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Family recovering after near-fatal carbon monoxide poisoning

Leeanna McLean
Digital Reporter

Saturday, December 23, 2017, 6:37 PM - A mother and daughter from Kitchener, Ont., reacted quickly early Friday morning after discovering their family members were unconscious.

It was around 3 a.m. Friday when Alicia Mighton and her mother returned home after spending the night out, CTV reports.

After discovering that her little sister and father were unresponsive she called 911. Mighton used her training in first aid until paramedics arrived.

"I tried doing a a sternum rub on both and put them in the recovery position," she told the news agency.

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The Kitchener resident was able to revive the family cat through CPR.

Mighton's sister Alison Lewis told CTV "it was a very scary experience," waking up in the back of an ambulance.

The entire family was sent to hospital. While the mother and two daughters were discharged, the father is still recovering.

"They said if my sister and mom waited five more minutes (to come home), he would've been dead," Lewis told CTV.

It was determined that exhaust fumes from a backup generator in the garage entered the home after there had been a power outage Thursday night, the news agency reports.

While the family had a carbon monoxide detector, it was not functioning properly.

"We decided that it was a pretty good miracle that we actually ended up going out that night and not all four of us went to sleep and never woke up," Mighton told CTV.

Carbon monoxide is a poisonous gas that is colourless and odourless. It can build up indoors and poorly-ventilated areas. While it can be present in your home at any time of the year, the risk is greater in winter months because homes in Canada are usually heated by furnaces, wood stoves, water heaters, boilers and other appliances that run on fuels.

Symptoms of carbon monoxide poisoning

(Courtesy of Health Canada)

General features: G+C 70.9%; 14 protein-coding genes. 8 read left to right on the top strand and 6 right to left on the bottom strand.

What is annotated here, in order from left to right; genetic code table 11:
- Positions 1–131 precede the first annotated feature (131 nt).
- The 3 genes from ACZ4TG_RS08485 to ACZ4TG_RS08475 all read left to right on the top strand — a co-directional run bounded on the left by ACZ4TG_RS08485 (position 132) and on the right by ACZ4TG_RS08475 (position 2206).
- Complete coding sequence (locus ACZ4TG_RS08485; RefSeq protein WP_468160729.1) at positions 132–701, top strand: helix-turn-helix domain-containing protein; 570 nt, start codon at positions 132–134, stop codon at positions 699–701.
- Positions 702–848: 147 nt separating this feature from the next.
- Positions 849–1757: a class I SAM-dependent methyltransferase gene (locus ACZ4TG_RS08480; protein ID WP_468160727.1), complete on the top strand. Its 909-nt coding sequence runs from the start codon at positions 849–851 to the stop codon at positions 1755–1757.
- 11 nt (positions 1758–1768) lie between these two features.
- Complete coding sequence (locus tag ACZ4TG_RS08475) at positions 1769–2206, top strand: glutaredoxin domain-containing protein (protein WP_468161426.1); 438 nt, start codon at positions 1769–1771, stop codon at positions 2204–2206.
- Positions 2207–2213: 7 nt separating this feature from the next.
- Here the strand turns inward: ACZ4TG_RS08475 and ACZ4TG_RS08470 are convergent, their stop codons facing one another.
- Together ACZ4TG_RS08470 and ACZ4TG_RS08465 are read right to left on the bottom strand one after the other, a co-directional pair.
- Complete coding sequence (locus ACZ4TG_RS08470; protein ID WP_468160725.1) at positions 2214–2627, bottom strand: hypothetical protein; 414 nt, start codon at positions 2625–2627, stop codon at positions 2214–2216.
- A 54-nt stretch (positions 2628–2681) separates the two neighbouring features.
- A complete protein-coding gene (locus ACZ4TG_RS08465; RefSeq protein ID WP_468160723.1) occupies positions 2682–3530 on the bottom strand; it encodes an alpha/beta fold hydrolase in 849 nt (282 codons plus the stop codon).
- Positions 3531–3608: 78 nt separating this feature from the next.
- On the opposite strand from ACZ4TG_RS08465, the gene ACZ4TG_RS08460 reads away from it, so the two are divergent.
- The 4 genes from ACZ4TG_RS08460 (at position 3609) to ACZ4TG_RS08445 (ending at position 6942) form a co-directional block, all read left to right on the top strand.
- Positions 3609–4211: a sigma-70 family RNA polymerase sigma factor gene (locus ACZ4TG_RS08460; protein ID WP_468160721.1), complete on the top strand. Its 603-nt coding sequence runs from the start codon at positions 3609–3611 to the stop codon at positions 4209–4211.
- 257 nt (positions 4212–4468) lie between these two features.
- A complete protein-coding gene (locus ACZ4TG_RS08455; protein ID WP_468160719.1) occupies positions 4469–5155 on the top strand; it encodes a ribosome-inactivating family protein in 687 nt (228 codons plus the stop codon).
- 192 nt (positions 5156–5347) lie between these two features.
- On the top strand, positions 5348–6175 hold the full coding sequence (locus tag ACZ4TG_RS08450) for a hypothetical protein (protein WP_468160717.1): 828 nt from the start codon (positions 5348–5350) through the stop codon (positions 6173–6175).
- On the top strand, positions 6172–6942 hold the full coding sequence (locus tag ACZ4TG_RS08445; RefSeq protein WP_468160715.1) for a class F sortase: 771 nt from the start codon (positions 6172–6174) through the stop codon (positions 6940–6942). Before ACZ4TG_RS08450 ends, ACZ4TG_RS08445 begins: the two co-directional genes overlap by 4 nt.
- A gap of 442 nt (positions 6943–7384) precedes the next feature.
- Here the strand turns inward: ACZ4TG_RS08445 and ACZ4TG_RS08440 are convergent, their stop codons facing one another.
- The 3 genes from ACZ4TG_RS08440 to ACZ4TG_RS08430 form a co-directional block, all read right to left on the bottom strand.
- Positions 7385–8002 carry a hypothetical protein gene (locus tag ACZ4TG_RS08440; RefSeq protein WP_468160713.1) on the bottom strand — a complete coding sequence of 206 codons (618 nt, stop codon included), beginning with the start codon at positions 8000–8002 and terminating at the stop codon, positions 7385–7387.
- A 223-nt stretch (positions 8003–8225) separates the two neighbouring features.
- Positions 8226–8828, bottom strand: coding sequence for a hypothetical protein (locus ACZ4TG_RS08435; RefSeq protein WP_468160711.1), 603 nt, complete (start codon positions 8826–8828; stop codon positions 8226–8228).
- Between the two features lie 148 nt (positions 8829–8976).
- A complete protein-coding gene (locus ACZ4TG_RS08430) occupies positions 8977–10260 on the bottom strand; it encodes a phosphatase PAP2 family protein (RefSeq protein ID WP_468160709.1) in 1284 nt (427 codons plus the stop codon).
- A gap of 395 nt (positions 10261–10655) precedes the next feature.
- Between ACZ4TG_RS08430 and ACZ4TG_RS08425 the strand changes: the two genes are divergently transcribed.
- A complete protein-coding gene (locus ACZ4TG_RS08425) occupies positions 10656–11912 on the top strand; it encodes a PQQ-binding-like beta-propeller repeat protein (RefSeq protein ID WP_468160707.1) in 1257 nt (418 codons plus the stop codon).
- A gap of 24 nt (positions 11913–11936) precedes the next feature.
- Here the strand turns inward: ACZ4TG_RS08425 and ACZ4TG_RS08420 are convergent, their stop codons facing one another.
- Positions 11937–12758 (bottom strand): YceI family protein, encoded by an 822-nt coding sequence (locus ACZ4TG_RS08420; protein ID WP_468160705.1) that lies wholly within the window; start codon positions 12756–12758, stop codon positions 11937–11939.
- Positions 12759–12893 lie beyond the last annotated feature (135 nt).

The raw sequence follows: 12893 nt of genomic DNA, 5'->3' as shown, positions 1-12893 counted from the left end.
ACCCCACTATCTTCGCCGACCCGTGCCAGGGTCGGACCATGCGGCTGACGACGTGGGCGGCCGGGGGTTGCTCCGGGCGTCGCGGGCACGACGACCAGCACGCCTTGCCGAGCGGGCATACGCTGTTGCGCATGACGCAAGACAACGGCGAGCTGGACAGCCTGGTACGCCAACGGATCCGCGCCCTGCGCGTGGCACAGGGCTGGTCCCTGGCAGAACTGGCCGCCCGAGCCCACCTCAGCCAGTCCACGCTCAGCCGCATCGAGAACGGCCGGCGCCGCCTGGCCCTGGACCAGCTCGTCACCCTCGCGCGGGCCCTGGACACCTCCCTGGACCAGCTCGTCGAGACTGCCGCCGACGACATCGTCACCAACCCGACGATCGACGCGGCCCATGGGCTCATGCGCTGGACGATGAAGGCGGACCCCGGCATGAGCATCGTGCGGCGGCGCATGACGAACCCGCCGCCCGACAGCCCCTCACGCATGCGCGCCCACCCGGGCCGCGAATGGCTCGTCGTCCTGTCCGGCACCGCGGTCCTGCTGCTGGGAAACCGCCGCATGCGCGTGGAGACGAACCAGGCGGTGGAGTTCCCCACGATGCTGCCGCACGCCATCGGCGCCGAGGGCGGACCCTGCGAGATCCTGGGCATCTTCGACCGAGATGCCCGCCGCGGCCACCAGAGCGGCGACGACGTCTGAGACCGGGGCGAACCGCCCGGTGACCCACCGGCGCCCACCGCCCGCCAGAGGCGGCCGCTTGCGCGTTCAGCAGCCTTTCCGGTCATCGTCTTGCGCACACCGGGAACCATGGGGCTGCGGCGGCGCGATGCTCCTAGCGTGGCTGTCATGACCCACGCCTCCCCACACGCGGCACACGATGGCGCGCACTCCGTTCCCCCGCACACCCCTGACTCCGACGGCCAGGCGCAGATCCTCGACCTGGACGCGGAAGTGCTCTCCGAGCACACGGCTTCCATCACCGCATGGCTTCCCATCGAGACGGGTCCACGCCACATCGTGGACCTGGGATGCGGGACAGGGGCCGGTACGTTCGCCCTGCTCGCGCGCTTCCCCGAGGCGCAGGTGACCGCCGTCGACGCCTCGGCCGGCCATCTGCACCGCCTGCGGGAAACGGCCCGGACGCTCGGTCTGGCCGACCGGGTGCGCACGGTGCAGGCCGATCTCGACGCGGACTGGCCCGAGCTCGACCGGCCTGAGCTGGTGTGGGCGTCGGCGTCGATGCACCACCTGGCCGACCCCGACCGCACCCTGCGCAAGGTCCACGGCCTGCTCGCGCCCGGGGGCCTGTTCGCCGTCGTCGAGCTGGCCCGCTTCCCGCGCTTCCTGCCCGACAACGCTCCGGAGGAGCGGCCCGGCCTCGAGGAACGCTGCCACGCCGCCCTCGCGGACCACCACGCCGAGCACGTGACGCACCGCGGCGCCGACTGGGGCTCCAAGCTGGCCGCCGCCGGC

At low levels, effects include flu-like symptoms, such as:

  • Tiredness
  • Headaches
  • Shortness of breath
  • Impaired motor functions, such as:
  • Muscle weakness
  • Partial or total loss of function of a body part (limb or limbs)

At high levels, or if you are exposed to low levels for long periods of time, you can experience:

  • Dizziness
  • Chest pain
  • Poor vision
  • Difficulty thinking

At very high levels, it can cause:

  • Convulsions
  • Coma
  • Death

If your carbon monoxide alarm sounds

  • Do not try to locate the source of carbon monoxide
  • Leave your home immediately and move to fresh air
  • Once outside, call 911, your fire department or emergency services
  • Return to your home only after the problem has been fixed by a professional

Inspecting CO alarms

Prevent carbon monoxide poisoning with general maintenance. Check appliances for:

  • Leaks
  • Cracks
  • Blocked vents
  • Improper installations

Poor connections of gas lines to:

  • Appliances
  • Vents
  • Breaks or tears in connection tubes
  • Corroded or disconnected venting pipes

Inspect exhaust vents during and after a snowstorm to make sure they are not covered with snow. Do this for your:

  • Dryer
  • Furnace
  • Fireplace and chimney
  • Heat recovery ventilator
  • Wood-burning or gas stove

WATCH BELOW: While changing your clocks, it's a good time to check your smoke alarm

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